Thursday, December 22, 2016

TFBT: The Ongoing Antagonism

 “The confrontation between Apollo and the Fates may echo an ongoing antagonism between the old and new generation of divinities, see Eumenides 723 where the Furies perhaps in solidarity to the Fates, condemn this behavior of Apollo’s Samatia Dova

For those that are unaware “Eumenides” is a euphemism for “Furies” and “Erinyes”.  The Ancient Greeks like many societies had an aversion to accidentally summoning unpleasant things and would use euphemisms instead.  The Erinyes are born of the primordial goddess of the night, Nyx or born from the drops of Uranus’ blood fallen to Earth.  They are older goddess with powers and prerogatives established before Zeus’ reign and the dispensation at Mecone. What Dova is discussing in Greek Heroes in and out of Hades, is;

Eumenides: “You [Apollo] did such things also in the house of Pheres, when you persuaded the Moirai (Fates) to make mortals free from death.”
Apollo: “Is it not right, then, to do good for a worshiper, especially when he is in need?”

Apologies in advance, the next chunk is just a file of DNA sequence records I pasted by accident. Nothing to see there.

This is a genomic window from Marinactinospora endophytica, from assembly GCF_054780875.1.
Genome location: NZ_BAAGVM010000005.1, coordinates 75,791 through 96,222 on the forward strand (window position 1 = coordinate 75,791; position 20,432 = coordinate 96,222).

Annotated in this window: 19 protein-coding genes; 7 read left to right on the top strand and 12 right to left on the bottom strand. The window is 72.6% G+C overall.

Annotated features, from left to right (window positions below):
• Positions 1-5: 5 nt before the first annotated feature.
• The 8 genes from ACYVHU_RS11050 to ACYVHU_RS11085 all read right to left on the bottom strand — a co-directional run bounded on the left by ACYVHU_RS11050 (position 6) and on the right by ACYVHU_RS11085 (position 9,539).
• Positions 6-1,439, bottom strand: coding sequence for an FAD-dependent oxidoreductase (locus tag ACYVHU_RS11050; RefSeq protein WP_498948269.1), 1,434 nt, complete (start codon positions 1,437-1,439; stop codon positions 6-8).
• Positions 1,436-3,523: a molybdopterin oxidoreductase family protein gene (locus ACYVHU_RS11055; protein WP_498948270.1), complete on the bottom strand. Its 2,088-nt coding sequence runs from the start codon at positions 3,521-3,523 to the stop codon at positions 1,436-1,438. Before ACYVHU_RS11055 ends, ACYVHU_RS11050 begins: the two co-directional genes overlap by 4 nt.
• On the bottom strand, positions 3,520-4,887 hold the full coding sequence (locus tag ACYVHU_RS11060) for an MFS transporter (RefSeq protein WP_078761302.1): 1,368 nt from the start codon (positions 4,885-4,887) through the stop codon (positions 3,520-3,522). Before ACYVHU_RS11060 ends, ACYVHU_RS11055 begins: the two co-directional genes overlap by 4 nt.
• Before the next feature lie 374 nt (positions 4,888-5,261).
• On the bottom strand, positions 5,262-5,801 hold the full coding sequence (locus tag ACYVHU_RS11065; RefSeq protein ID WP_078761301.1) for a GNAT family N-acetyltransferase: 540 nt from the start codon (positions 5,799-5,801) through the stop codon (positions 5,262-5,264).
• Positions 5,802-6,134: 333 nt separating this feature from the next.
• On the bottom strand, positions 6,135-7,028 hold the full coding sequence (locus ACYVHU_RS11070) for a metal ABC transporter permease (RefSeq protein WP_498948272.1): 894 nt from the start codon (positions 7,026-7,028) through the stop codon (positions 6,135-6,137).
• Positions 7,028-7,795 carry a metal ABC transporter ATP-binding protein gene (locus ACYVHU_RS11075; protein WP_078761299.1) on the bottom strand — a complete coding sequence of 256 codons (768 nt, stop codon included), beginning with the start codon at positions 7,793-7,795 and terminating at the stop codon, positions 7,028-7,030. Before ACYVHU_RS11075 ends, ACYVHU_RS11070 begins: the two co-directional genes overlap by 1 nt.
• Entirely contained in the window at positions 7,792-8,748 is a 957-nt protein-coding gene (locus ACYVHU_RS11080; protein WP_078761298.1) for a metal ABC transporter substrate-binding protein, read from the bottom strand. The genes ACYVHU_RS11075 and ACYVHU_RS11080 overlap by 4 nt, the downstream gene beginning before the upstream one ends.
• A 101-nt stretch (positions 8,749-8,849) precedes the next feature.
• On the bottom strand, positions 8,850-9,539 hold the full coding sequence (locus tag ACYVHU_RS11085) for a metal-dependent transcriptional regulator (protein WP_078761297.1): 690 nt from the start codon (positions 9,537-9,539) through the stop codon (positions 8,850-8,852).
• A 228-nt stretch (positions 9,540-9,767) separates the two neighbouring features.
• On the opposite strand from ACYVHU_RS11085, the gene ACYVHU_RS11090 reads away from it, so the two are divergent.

Eumenides: “It was you who destroyed the old dispensations when you beguiled the ancient goddesses with wine."

I pondered Dova’s assertion of “ongoing antagonism between the old and new generation of divinities”.
·      I thought of Herakles squeezing the rib cage of Thanatos[i] (Death) until he agreed to give up Alcestis.   (Euripides, Alcestis 839)  But there was no antagonism here prior to the wrestling match.  
·      Hypnos’ fear of Zeus recalled from a previous occasion when Nyx (Night) rescued him.  But what Zeus felt in addition to anger over some trick that Hypnos played was awe of thrice-prayed for, most fair, best beloved Night.  No indication of ongoing antagonism (Iliad 14)
·      Zeus tossed Ate and Momus[ii] out of Olympus,[iii]  but, he tossed other gods Hephaestus for example Hom. (Il. i. 590)  And once again no ongoing antagonism

But then I recalled some research I did “TFBT: The Eumenides of the Oresteia”  This is the story of the first trial in Athenian history.  During the course of the play we hear the Erinyes say;
  • “We are awesome and hard for mortals to appease...we stand apart from the gods” (385)
  • “You, (Apollo) a youth, have ridden down elder female daemons    (150)